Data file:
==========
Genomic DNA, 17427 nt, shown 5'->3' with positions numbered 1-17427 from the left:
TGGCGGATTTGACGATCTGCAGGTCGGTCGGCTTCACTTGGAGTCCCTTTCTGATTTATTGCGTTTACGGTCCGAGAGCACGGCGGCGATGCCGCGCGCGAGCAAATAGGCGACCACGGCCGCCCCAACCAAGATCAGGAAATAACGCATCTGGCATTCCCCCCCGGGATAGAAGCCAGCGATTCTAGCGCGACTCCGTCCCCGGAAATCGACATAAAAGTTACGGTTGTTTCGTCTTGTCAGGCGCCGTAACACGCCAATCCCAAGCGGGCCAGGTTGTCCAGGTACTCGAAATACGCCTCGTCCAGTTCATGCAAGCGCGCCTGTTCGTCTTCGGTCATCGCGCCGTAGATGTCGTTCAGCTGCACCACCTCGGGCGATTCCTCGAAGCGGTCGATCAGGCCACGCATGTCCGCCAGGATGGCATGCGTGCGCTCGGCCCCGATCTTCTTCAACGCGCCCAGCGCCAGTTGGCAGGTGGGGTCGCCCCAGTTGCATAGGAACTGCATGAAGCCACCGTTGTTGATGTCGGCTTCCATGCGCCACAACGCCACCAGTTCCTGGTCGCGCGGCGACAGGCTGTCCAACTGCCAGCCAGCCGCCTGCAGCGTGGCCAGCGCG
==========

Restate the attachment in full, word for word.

Genomic DNA, 17427 nt, shown 5'->3' with positions numbered 1-17427 from the left:
TGGCGGATTTGACGATCTGCAGGTCGGTCGGCTTCACTTGGAGTCCCTTTCTGATTTATTGCGTTTACGGTCCGAGAGCACGGCGGCGATGCCGCGCGCGAGCAAATAGGCGACCACGGCCGCCCCAACCAAGATCAGGAAATAACGCATCTGGCATTCCCCCCCGGGATAGAAGCCAGCGATTCTAGCGCGACTCCGTCCCCGGAAATCGACATAAAAGTTACGGTTGTTTCGTCTTGTCAGGCGCCGTAACACGCCAATCCCAAGCGGGCCAGGTTGTCCAGGTACTCGAAATACGCCTCGTCCAGTTCATGCAAGCGCGCCTGTTCGTCTTCGGTCATCGCGCCGTAGATGTCGTTCAGCTGCACCACCTCGGGCGATTCCTCGAAGCGGTCGATCAGGCCACGCATGTCCGCCAGGATGGCATGCGTGCGCTCGGCCCCGATCTTCTTCAACGCGCCCAGCGCCAGTTGGCAGGTGGGGTCGCCCCAGTTGCATAGGAACTGCATGAAGCCACCGTTGTTGATGTCGGCTTCCATGCGCCACAACGCCACCAGTTCCTGGTCGCGCGGCGACAGGCTGTCCAACTGCCAGCCAGCCGCCTGCAGCGTGGCCAGCGCG